Weather Forecast


Strong start to growing season tempered by weekend storms, cloudy forecasts

Art Wosick, a farmer in Pembina County, N.D., poses for a portrait on one of his fields where he planted beans but they were destroyed by heavy wind and hail. He is going to wait for the rain on Tuesday, June 13, 2017, to decide to replant or not. Joshua Komer / Forum News Service1 / 3
Pinto beans lay dead or alive in a field in Pembina County, N.D. Many of the plants were destroyed by hail and heavy wind over the weekend and may have to be replanted if the field has total devastation. Joshua Komer / Forum News Service2 / 3
Brian Schanilec pulls away the soil to expose the budding pinto beans in a field in Pembina County, N.D. Schanilec sells seed to many farmers in northeast North Dakota along with being a farmer himself. He spent Monday, June 12, 2017, surveying farmland from Walsh and Pembina counties to see if the fields need to be replanted. Joshua Komer / Forum News Service3 / 3

CRYSTAL, N.D. — The potato crop at Lyle Shephard's farm near Crystal was looking good. So good, in fact, that he took a picture of the young plants to send to his son, Thomas.

"It was looking beautiful," Shephard said. But that was before last weekend's storms brought tornadoes, hailstones and scattered downpours across the region and "right in line" with Shephard's land. Though the standing water in his fields has receded, he said that at one point the potato plants shown in his photo were covered in water for about three hours.

"It was a really nice picture," he said Monday, June 12, his voice heavy. "It's amazing how things can change. Kind of puts things in perspective a little bit."

The recent storms marked the first major weather event of the growing season after a seemingly endless parade of bad weather last summer hurt farm prospects and stunted harvest gains. Farmers in the northern Red River Valley are now looking with some uncertainty to forecasts of even more stormy weather as they continue to pick up the pieces from the weekend.

The heavy rain was a problem for Shephard, but he said the worst of the damage seemed to come Friday night in the form of hail and high winds. The cumulative effect of those conditions damaged trees and ripped off part of the roof of his machine shed.

Beyond potatoes, Shephard grows soybeans, wheat and corn. He said the soybeans were looking "pretty hammered" but that the wheat seemed to be making a comeback. All in all, he entered this week still trying to figure out the best way to proceed into the growing season.

Tim Courneya, executive vice president of the Northarvest Bean Growers Association in Frazee, Minn., said the locations of harsh weather almost seem "targeted" in their potential to nail one area while completely missing another.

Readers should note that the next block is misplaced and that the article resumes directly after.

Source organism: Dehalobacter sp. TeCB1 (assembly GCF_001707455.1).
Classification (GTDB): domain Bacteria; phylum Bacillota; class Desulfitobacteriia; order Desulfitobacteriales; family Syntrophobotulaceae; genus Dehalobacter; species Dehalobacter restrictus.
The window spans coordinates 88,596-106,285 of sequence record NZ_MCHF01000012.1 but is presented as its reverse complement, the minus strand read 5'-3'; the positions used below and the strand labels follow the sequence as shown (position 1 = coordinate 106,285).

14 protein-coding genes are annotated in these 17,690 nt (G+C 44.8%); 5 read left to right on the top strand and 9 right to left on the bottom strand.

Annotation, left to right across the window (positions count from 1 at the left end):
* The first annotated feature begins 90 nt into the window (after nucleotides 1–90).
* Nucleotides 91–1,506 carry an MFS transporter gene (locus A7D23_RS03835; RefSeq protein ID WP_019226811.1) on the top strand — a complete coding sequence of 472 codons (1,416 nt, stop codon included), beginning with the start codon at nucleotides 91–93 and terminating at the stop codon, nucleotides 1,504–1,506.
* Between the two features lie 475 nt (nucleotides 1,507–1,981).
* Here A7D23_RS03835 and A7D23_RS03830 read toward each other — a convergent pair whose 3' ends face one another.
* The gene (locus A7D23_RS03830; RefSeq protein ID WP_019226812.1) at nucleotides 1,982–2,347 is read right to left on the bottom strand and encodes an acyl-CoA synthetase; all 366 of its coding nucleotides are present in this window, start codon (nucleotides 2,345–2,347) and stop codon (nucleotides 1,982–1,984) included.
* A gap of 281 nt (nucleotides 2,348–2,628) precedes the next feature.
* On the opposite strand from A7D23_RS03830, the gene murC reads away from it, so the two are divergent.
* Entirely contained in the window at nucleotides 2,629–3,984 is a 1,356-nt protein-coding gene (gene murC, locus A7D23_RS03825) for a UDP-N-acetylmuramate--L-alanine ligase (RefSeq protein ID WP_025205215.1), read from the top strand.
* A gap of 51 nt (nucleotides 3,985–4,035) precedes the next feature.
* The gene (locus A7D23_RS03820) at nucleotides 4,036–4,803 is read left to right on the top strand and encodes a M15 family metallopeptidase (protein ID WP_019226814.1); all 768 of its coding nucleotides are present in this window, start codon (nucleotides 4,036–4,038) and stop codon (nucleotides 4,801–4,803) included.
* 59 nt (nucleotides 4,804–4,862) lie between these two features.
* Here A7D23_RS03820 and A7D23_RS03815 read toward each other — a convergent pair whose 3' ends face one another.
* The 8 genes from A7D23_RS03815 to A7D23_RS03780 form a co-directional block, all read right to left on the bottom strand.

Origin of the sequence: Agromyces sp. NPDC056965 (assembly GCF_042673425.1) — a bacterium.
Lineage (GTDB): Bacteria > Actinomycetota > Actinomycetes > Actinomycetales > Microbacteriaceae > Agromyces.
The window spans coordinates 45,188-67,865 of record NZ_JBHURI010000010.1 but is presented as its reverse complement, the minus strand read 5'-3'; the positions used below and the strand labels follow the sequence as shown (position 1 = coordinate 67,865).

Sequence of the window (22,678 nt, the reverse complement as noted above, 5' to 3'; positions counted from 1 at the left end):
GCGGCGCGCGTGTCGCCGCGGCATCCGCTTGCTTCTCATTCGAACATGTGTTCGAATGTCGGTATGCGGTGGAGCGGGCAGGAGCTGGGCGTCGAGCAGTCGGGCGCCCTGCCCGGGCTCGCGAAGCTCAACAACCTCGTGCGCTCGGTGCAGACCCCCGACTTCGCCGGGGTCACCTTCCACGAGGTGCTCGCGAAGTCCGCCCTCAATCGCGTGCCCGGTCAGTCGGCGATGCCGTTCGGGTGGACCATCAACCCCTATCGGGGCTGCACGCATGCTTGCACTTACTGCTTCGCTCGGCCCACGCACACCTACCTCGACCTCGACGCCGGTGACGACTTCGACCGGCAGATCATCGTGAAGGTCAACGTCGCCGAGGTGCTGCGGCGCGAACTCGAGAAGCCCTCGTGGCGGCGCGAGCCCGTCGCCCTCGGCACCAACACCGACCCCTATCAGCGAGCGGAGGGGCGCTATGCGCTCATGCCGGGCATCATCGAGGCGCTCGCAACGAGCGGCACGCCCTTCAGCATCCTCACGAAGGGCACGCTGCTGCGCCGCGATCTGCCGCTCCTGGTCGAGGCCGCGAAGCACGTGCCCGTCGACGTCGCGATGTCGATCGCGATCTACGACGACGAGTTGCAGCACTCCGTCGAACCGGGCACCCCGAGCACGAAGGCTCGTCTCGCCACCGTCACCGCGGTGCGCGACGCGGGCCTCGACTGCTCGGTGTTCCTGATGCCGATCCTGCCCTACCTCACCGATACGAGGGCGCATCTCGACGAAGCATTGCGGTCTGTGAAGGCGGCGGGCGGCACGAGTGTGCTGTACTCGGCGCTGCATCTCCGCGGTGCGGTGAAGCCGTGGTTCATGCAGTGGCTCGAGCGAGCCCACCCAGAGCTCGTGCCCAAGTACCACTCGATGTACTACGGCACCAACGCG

For Courneya, who advocates for edible dry bean growers in North Dakota and Minnesota, the only consistent point about the weather is its ability to punish growers.

"It's really a normal thing, very seldom do we have a season go by when people aren't getting beat up," he said.

Farmers south of Crystal also felt the beating from the storms, though they reported that hail was less of a problem than was the persistent rain.

Luke Blair, who farms about a mile north of Johnstown, N.D., in west Grand Forks County, described the area between Johnstown and Gilby, N.D., as a kind of "little slot" of nasty weather.

Blair saw about an inch of rain over the weekend. He said fields to the south end of town got three times as much.

"I was just in one of the fields that got about (1.2 inches of rain) and could barely get through that without getting stuck," he said. "These other fields, they're saturated and glistening with water."

Dylan Karley runs the Johnstown Bean Co. seed and processing plant and grows dry edible beans. He said his fields ended up with as much as 3.5 inches of rain in less than two hours of downpour.

The ground was likely oversaturated with water from the start due to heavy precipitation over the past year, Karley said, but it initially handled the water well enough. But in time, he continued, many of the area's streams overran their banks and caused significant overland flooding and pooling water in planted fields.

"In combination with wet soil, the wet roots of the plants is definitely going to lead to some crop loss," Karley said, estimating that thousands of acres were potentially hurt by the recent weather.

The damage from the storms comes as a gut punch to farmers who felt they were starting this growing season in strong shape. Karley said his acres were "looking very good" before last weekend, especially in comparison with the same time last year.

"These volatile storms that came through last week have a lot of people on edge with hoping we don't fall into that same weather pattern we had last year," he said. At the same time though, he said overall crop conditions are still looking relatively strong.

Despite his own losses, Shephard took solace in the fact that that his family stayed safe through the worst of the weather. He'd been feeling good about his season prior to the storms, he said. Much like last year though, Shephard said he "got everything in and the rains wouldn't quit."

"But hopefully they're going to quit here," he said of this year, adding shortly after that he still felt fortunate. "We're just thankful that it wasn't worse."

Andrew Haffner

Andrew Haffner covers higher education and general assignment stories for the Grand Forks Herald. He attended the University of Wisconsin in Madison, where he studied journalism, political science and international studies. He previously worked at the Dickinson Press.

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